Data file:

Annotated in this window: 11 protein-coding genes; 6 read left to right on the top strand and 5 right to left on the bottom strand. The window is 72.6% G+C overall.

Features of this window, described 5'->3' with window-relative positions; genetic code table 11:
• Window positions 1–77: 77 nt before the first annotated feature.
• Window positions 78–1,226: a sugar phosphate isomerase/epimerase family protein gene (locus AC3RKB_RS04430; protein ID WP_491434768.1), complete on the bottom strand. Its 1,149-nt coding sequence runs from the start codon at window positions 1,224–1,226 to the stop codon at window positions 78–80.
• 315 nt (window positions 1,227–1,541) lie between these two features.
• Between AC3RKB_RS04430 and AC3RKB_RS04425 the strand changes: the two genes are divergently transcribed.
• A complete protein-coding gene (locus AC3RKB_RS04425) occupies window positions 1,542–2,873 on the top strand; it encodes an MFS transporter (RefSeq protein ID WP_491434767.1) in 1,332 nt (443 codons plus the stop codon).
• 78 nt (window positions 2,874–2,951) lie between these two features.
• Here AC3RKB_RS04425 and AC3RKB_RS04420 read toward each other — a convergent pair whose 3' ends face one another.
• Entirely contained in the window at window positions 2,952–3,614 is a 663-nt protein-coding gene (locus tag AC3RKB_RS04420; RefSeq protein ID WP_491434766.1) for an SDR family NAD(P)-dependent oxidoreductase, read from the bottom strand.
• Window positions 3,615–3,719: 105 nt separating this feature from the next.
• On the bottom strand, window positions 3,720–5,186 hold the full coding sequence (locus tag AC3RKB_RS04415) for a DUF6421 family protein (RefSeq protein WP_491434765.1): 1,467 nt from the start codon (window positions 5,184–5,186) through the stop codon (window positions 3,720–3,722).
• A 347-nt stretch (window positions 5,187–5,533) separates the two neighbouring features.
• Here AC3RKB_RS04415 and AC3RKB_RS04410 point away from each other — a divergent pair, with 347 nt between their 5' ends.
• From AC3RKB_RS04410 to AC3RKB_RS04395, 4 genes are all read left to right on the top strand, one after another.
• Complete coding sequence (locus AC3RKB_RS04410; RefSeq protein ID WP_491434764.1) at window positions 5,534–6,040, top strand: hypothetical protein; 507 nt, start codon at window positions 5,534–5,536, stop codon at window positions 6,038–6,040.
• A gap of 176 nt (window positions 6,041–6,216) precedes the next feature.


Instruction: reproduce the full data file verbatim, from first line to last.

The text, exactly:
Annotated in this window: 11 protein-coding genes; 6 read left to right on the top strand and 5 right to left on the bottom strand. The window is 72.6% G+C overall.

Features of this window, described 5'->3' with window-relative positions; genetic code table 11:
• Window positions 1–77: 77 nt before the first annotated feature.
• Window positions 78–1,226: a sugar phosphate isomerase/epimerase family protein gene (locus AC3RKB_RS04430; protein ID WP_491434768.1), complete on the bottom strand. Its 1,149-nt coding sequence runs from the start codon at window positions 1,224–1,226 to the stop codon at window positions 78–80.
• 315 nt (window positions 1,227–1,541) lie between these two features.
• Between AC3RKB_RS04430 and AC3RKB_RS04425 the strand changes: the two genes are divergently transcribed.
• A complete protein-coding gene (locus AC3RKB_RS04425) occupies window positions 1,542–2,873 on the top strand; it encodes an MFS transporter (RefSeq protein ID WP_491434767.1) in 1,332 nt (443 codons plus the stop codon).
• 78 nt (window positions 2,874–2,951) lie between these two features.
• Here AC3RKB_RS04425 and AC3RKB_RS04420 read toward each other — a convergent pair whose 3' ends face one another.
• Entirely contained in the window at window positions 2,952–3,614 is a 663-nt protein-coding gene (locus tag AC3RKB_RS04420; RefSeq protein ID WP_491434766.1) for an SDR family NAD(P)-dependent oxidoreductase, read from the bottom strand.
• Window positions 3,615–3,719: 105 nt separating this feature from the next.
• On the bottom strand, window positions 3,720–5,186 hold the full coding sequence (locus tag AC3RKB_RS04415) for a DUF6421 family protein (RefSeq protein WP_491434765.1): 1,467 nt from the start codon (window positions 5,184–5,186) through the stop codon (window positions 3,720–3,722).
• A 347-nt stretch (window positions 5,187–5,533) separates the two neighbouring features.
• Here AC3RKB_RS04415 and AC3RKB_RS04410 point away from each other — a divergent pair, with 347 nt between their 5' ends.
• From AC3RKB_RS04410 to AC3RKB_RS04395, 4 genes are all read left to right on the top strand, one after another.
• Complete coding sequence (locus AC3RKB_RS04410; RefSeq protein ID WP_491434764.1) at window positions 5,534–6,040, top strand: hypothetical protein; 507 nt, start codon at window positions 5,534–5,536, stop codon at window positions 6,038–6,040.
• A gap of 176 nt (window positions 6,041–6,216) precedes the next feature.